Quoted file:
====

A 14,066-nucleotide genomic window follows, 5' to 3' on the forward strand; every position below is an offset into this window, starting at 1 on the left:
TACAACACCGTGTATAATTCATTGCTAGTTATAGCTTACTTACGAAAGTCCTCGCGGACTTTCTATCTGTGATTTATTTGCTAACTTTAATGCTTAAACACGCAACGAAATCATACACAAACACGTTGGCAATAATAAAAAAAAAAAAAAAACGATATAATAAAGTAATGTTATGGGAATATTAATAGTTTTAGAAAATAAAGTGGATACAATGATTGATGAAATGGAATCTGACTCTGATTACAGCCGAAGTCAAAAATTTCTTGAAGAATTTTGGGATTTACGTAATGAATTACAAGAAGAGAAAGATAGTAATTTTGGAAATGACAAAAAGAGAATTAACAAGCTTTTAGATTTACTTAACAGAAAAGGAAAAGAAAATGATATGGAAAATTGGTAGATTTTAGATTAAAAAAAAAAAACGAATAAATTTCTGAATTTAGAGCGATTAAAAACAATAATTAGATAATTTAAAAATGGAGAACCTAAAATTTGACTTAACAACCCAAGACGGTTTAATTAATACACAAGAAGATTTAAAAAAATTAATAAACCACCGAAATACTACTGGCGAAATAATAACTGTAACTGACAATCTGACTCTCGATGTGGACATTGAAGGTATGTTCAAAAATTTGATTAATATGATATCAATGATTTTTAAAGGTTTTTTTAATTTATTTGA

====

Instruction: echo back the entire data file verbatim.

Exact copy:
A 14,066-nucleotide genomic window follows, 5' to 3' on the forward strand; every position below is an offset into this window, starting at 1 on the left:
TACAACACCGTGTATAATTCATTGCTAGTTATAGCTTACTTACGAAAGTCCTCGCGGACTTTCTATCTGTGATTTATTTGCTAACTTTAATGCTTAAACACGCAACGAAATCATACACAAACACGTTGGCAATAATAAAAAAAAAAAAAAAACGATATAATAAAGTAATGTTATGGGAATATTAATAGTTTTAGAAAATAAAGTGGATACAATGATTGATGAAATGGAATCTGACTCTGATTACAGCCGAAGTCAAAAATTTCTTGAAGAATTTTGGGATTTACGTAATGAATTACAAGAAGAGAAAGATAGTAATTTTGGAAATGACAAAAAGAGAATTAACAAGCTTTTAGATTTACTTAACAGAAAAGGAAAAGAAAATGATATGGAAAATTGGTAGATTTTAGATTAAAAAAAAAAAACGAATAAATTTCTGAATTTAGAGCGATTAAAAACAATAATTAGATAATTTAAAAATGGAGAACCTAAAATTTGACTTAACAACCCAAGACGGTTTAATTAATACACAAGAAGATTTAAAAAAATTAATAAACCACCGAAATACTACTGGCGAAATAATAACTGTAACTGACAATCTGACTCTCGATGTGGACATTGAAGGTATGTTCAAAAATTTGATTAATATGATATCAATGATTTTTAAAGGTTTTTTTAATTTATTTGA